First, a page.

As treatment for Opioid Use Disorder becomes more readily available, people struggling under the constant pressure of addiction will have an opportunity to apply the brake, and to veer onto a new path of stability and recovery. That being said, it is estimated that presently only 1 person of 10 with an opioid use disorder has sought treatment. For many opioid addicted people, treatment made the difference between life and death.

Choose a new path is more than words for those that have truly done so. Addiction is a highly persistent disease, but change is possible. Commitment and action are the necessary ingredients in opening the door to a new life. Opioid Use Disorder, in particular, is successfully treated with medication assistance. Science, research, and life experience have fortunately reinforced this fact with perfect clarity. Please find a local treatment provider today!

Posted in Addiction Treatment, Buprenorphine, Methadone, Methadone Clinics, Methadone Maintenance, Suboxone, Suboxone Doctors, Suboxone Physicians | Tagged , , | Comments Off on Opioid Use Disorder A Modern Reality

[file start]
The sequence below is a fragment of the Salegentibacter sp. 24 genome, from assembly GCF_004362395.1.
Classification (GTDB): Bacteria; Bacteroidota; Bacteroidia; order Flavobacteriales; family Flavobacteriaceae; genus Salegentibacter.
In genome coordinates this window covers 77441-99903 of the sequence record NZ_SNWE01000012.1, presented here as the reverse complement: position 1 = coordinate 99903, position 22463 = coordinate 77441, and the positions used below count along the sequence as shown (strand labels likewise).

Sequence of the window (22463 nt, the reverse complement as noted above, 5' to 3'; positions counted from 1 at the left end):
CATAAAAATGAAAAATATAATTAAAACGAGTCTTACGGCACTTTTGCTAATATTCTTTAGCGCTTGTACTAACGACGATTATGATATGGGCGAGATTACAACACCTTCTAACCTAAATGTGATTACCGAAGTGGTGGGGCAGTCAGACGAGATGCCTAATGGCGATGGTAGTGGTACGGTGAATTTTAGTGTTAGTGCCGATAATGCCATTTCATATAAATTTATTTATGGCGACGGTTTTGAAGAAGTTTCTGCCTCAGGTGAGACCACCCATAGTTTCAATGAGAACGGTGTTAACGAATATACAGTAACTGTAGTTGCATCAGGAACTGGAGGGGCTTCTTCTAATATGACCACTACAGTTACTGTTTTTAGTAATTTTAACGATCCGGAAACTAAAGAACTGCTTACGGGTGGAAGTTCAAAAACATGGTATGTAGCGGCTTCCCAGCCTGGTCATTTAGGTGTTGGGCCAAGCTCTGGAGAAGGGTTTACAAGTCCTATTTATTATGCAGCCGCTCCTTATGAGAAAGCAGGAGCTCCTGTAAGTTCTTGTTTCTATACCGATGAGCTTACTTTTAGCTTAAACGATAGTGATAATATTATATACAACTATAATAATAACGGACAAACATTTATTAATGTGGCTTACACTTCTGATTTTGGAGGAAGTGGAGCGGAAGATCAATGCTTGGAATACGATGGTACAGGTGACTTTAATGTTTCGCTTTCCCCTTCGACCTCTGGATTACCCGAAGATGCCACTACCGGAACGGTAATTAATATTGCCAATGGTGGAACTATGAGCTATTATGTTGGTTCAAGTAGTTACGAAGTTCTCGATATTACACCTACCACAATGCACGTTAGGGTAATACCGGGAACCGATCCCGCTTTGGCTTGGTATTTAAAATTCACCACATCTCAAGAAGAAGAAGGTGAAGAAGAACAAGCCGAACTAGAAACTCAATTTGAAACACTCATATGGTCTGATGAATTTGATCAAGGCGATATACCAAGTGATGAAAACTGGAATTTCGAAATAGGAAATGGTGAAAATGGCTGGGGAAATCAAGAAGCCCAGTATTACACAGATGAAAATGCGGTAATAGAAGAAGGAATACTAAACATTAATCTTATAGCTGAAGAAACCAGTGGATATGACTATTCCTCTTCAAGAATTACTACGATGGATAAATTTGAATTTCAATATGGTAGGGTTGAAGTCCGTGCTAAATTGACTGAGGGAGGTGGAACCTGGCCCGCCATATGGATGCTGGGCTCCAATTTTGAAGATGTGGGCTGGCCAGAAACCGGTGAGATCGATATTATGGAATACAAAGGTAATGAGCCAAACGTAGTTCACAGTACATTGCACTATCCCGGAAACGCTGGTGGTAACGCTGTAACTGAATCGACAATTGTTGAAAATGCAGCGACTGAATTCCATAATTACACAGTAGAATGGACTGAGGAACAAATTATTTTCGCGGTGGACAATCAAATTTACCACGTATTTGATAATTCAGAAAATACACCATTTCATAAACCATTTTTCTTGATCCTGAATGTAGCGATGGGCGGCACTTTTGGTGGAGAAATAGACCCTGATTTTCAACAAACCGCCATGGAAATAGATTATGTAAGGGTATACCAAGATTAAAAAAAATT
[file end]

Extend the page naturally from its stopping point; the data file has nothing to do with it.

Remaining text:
ADAPT Pharma Provides Free Narcan to Colleges

A Presidential briefing on March 19, 2018 in Manchester, NH was used to announce that ADAPT Pharma has volunteered to provide, for free, the life-saving medication NARCAN® to all U.S. high schools, colleges and universities.

NARCAN® is a name brand overdose antidote (based on naloxone) that restores breathing and consciousness in opioid overdose victims typically within five minutes.

ADAPT Pharma offers a 40% discount off wholesale pricing on the Narcan nasal spray to Law Enforcement agencies and Firefighters as well as non-profit community based organizations.

Seamus Mulligan, CEO of ADAPT, commented in a company press release that ADAPT is committed to raising awareness of opioid overdose risks and distributing NARCAN® widely so that it will be available to bystanders and emergency personnel who can offer immediate help in the event of a crisis.

Posted in Addiction Treatment, Methadone, Naloxone, Opiate Treatment, Suboxone | Tagged , , | Comments Off on ADAPT Pharma Provides Free Narcan to Colleges

What Is Naltrexone

Naltrexone is an opioid treatment medication that works very differently than either methadone or buprenorphine.

Naltrexone functions as an opioid blocker that interferes with the euphoric effects of opiates. Unlike methadone, naltrexone does not eliminate opioid withdrawal. So it is typically only begun following a successful period of opioid detoxification.

Naltrexone is taken as a pill or as a time-released injectable. It blocks the feeling of getting high thus deterring a person from continuing in active drug use with opioids. If there’s no pay off for using, why do it?